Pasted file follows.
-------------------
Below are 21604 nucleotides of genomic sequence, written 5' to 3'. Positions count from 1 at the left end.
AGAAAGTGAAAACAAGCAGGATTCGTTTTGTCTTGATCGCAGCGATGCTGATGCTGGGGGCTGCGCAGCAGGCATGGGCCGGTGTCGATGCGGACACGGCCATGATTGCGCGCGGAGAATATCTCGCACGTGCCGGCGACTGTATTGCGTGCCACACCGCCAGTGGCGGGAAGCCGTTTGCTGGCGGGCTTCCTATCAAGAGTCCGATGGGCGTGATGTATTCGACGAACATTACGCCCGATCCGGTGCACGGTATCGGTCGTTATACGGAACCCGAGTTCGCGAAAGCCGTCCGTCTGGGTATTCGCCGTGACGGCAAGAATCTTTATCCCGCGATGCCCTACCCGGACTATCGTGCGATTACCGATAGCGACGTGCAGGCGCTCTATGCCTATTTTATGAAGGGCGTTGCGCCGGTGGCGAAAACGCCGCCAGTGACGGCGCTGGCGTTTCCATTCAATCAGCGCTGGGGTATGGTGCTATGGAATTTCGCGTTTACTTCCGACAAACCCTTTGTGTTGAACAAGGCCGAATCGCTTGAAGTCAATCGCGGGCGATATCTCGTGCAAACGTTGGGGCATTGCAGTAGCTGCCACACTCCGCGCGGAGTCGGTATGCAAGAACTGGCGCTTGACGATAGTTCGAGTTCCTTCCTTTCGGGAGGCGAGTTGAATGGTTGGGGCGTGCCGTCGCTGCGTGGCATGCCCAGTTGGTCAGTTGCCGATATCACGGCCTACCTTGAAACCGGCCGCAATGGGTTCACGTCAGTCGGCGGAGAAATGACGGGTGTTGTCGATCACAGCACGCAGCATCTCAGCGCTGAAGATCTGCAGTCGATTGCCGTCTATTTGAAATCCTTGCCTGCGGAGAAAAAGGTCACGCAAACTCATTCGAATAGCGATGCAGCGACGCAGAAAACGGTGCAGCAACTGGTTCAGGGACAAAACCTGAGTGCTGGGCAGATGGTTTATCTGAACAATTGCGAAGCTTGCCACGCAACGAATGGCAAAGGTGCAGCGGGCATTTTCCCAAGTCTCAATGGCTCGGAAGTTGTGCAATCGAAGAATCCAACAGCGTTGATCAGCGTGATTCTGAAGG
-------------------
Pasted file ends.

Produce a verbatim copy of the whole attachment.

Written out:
Below are 21604 nucleotides of genomic sequence, written 5' to 3'. Positions count from 1 at the left end.
AGAAAGTGAAAACAAGCAGGATTCGTTTTGTCTTGATCGCAGCGATGCTGATGCTGGGGGCTGCGCAGCAGGCATGGGCCGGTGTCGATGCGGACACGGCCATGATTGCGCGCGGAGAATATCTCGCACGTGCCGGCGACTGTATTGCGTGCCACACCGCCAGTGGCGGGAAGCCGTTTGCTGGCGGGCTTCCTATCAAGAGTCCGATGGGCGTGATGTATTCGACGAACATTACGCCCGATCCGGTGCACGGTATCGGTCGTTATACGGAACCCGAGTTCGCGAAAGCCGTCCGTCTGGGTATTCGCCGTGACGGCAAGAATCTTTATCCCGCGATGCCCTACCCGGACTATCGTGCGATTACCGATAGCGACGTGCAGGCGCTCTATGCCTATTTTATGAAGGGCGTTGCGCCGGTGGCGAAAACGCCGCCAGTGACGGCGCTGGCGTTTCCATTCAATCAGCGCTGGGGTATGGTGCTATGGAATTTCGCGTTTACTTCCGACAAACCCTTTGTGTTGAACAAGGCCGAATCGCTTGAAGTCAATCGCGGGCGATATCTCGTGCAAACGTTGGGGCATTGCAGTAGCTGCCACACTCCGCGCGGAGTCGGTATGCAAGAACTGGCGCTTGACGATAGTTCGAGTTCCTTCCTTTCGGGAGGCGAGTTGAATGGTTGGGGCGTGCCGTCGCTGCGTGGCATGCCCAGTTGGTCAGTTGCCGATATCACGGCCTACCTTGAAACCGGCCGCAATGGGTTCACGTCAGTCGGCGGAGAAATGACGGGTGTTGTCGATCACAGCACGCAGCATCTCAGCGCTGAAGATCTGCAGTCGATTGCCGTCTATTTGAAATCCTTGCCTGCGGAGAAAAAGGTCACGCAAACTCATTCGAATAGCGATGCAGCGACGCAGAAAACGGTGCAGCAACTGGTTCAGGGACAAAACCTGAGTGCTGGGCAGATGGTTTATCTGAACAATTGCGAAGCTTGCCACGCAACGAATGGCAAAGGTGCAGCGGGCATTTTCCCAAGTCTCAATGGCTCGGAAGTTGTGCAATCGAAGAATCCAACAGCGTTGATCAGCGTGATTCTGAAGG